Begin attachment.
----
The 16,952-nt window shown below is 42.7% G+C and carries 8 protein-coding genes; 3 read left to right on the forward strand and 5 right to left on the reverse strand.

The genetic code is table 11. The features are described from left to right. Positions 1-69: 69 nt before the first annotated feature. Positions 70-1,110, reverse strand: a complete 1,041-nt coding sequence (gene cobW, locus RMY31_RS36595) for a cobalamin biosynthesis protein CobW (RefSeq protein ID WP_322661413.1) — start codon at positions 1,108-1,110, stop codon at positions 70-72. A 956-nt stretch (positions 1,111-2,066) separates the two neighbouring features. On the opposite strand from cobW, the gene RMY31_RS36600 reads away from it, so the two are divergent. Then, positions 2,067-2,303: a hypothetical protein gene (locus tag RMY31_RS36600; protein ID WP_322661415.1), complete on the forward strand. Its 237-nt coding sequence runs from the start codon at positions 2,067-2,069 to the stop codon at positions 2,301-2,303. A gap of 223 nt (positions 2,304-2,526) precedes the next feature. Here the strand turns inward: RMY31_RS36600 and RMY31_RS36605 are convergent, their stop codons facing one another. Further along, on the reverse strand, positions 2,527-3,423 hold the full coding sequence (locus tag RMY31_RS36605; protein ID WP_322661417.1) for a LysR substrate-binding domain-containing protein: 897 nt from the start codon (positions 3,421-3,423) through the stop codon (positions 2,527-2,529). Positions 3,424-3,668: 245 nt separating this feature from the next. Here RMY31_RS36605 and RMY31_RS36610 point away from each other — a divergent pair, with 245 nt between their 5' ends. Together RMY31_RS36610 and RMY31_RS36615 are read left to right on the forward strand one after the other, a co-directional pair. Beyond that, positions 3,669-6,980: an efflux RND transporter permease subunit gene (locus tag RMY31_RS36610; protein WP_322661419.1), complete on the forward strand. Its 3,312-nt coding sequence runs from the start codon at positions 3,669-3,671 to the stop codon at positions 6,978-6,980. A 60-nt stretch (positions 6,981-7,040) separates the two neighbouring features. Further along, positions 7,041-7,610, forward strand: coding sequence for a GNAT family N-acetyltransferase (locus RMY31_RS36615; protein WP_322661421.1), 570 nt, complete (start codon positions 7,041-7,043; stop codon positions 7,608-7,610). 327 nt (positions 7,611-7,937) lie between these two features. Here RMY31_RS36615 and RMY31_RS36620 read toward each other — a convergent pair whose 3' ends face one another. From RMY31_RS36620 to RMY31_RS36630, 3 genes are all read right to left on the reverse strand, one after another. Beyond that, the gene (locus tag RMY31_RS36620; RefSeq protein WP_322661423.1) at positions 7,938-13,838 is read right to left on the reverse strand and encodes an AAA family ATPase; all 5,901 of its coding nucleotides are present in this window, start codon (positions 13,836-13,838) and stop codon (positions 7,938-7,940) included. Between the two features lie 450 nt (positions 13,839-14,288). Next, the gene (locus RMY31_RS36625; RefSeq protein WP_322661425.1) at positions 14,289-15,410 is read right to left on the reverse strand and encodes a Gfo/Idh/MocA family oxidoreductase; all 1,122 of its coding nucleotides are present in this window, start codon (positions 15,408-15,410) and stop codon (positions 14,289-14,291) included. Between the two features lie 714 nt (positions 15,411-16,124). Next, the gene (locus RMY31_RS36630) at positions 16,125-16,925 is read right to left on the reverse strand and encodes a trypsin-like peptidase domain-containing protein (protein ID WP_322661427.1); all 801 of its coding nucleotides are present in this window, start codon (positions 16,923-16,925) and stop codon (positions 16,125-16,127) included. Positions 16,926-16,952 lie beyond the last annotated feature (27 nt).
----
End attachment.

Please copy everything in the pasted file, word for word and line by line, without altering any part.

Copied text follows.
The 16,952-nt window shown below is 42.7% G+C and carries 8 protein-coding genes; 3 read left to right on the forward strand and 5 right to left on the reverse strand.

The genetic code is table 11. The features are described from left to right. Positions 1-69: 69 nt before the first annotated feature. Positions 70-1,110, reverse strand: a complete 1,041-nt coding sequence (gene cobW, locus RMY31_RS36595) for a cobalamin biosynthesis protein CobW (RefSeq protein ID WP_322661413.1) — start codon at positions 1,108-1,110, stop codon at positions 70-72. A 956-nt stretch (positions 1,111-2,066) separates the two neighbouring features. On the opposite strand from cobW, the gene RMY31_RS36600 reads away from it, so the two are divergent. Then, positions 2,067-2,303: a hypothetical protein gene (locus tag RMY31_RS36600; protein ID WP_322661415.1), complete on the forward strand. Its 237-nt coding sequence runs from the start codon at positions 2,067-2,069 to the stop codon at positions 2,301-2,303. A gap of 223 nt (positions 2,304-2,526) precedes the next feature. Here the strand turns inward: RMY31_RS36600 and RMY31_RS36605 are convergent, their stop codons facing one another. Further along, on the reverse strand, positions 2,527-3,423 hold the full coding sequence (locus tag RMY31_RS36605; protein ID WP_322661417.1) for a LysR substrate-binding domain-containing protein: 897 nt from the start codon (positions 3,421-3,423) through the stop codon (positions 2,527-2,529). Positions 3,424-3,668: 245 nt separating this feature from the next. Here RMY31_RS36605 and RMY31_RS36610 point away from each other — a divergent pair, with 245 nt between their 5' ends. Together RMY31_RS36610 and RMY31_RS36615 are read left to right on the forward strand one after the other, a co-directional pair. Beyond that, positions 3,669-6,980: an efflux RND transporter permease subunit gene (locus tag RMY31_RS36610; protein WP_322661419.1), complete on the forward strand. Its 3,312-nt coding sequence runs from the start codon at positions 3,669-3,671 to the stop codon at positions 6,978-6,980. A 60-nt stretch (positions 6,981-7,040) separates the two neighbouring features. Further along, positions 7,041-7,610, forward strand: coding sequence for a GNAT family N-acetyltransferase (locus RMY31_RS36615; protein WP_322661421.1), 570 nt, complete (start codon positions 7,041-7,043; stop codon positions 7,608-7,610). 327 nt (positions 7,611-7,937) lie between these two features. Here RMY31_RS36615 and RMY31_RS36620 read toward each other — a convergent pair whose 3' ends face one another. From RMY31_RS36620 to RMY31_RS36630, 3 genes are all read right to left on the reverse strand, one after another. Beyond that, the gene (locus tag RMY31_RS36620; RefSeq protein WP_322661423.1) at positions 7,938-13,838 is read right to left on the reverse strand and encodes an AAA family ATPase; all 5,901 of its coding nucleotides are present in this window, start codon (positions 13,836-13,838) and stop codon (positions 7,938-7,940) included. Between the two features lie 450 nt (positions 13,839-14,288). Next, the gene (locus RMY31_RS36625; RefSeq protein WP_322661425.1) at positions 14,289-15,410 is read right to left on the reverse strand and encodes a Gfo/Idh/MocA family oxidoreductase; all 1,122 of its coding nucleotides are present in this window, start codon (positions 15,408-15,410) and stop codon (positions 14,289-14,291) included. Between the two features lie 714 nt (positions 15,411-16,124). Next, the gene (locus RMY31_RS36630) at positions 16,125-16,925 is read right to left on the reverse strand and encodes a trypsin-like peptidase domain-containing protein (protein ID WP_322661427.1); all 801 of its coding nucleotides are present in this window, start codon (positions 16,923-16,925) and stop codon (positions 16,125-16,127) included. Positions 16,926-16,952 lie beyond the last annotated feature (27 nt).